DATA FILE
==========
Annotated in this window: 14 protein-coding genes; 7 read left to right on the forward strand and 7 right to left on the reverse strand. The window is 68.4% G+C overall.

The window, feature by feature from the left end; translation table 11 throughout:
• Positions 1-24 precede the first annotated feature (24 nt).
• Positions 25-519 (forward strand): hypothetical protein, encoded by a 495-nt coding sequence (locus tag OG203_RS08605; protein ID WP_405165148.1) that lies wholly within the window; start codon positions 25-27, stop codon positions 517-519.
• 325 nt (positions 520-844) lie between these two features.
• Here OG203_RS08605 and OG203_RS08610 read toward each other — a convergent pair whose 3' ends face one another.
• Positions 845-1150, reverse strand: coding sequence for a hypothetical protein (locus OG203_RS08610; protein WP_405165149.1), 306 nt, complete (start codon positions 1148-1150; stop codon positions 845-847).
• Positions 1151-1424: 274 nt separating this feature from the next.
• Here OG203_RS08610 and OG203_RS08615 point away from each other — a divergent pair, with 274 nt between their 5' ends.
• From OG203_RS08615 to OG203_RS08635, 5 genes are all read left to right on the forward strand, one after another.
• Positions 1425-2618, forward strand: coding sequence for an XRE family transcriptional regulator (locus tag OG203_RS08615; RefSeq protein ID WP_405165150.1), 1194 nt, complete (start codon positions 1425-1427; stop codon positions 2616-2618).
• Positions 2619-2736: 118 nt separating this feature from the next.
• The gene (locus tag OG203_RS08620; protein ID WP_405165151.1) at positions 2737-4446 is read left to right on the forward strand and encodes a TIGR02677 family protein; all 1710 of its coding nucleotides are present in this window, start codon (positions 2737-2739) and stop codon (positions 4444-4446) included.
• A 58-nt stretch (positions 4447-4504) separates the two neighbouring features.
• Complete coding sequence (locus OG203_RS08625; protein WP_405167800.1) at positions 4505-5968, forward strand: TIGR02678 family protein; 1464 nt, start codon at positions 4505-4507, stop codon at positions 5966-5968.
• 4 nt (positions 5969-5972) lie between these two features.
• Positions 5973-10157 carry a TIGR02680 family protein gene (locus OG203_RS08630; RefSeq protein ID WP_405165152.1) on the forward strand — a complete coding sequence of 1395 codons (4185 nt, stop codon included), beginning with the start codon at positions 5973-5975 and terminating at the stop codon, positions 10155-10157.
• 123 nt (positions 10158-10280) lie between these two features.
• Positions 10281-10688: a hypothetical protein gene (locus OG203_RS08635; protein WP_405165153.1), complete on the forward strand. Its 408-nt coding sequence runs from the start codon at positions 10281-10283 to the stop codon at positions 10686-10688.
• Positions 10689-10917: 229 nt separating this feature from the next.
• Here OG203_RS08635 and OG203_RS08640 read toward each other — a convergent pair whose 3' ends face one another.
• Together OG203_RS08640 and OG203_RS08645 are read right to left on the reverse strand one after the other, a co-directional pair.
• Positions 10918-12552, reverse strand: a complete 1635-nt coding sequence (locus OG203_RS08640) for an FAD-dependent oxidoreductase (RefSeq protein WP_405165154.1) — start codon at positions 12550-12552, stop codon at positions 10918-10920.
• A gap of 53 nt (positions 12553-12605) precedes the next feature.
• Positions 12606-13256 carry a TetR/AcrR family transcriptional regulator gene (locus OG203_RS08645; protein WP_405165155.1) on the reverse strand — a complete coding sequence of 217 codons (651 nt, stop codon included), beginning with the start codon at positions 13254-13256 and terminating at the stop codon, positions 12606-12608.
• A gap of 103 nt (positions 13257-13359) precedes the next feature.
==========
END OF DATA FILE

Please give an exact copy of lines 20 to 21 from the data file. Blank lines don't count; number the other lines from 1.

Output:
• Positions 10689-10917: 229 nt separating this feature from the next.
• Here OG203_RS08635 and OG203_RS08640 read toward each other — a convergent pair whose 3' ends face one another.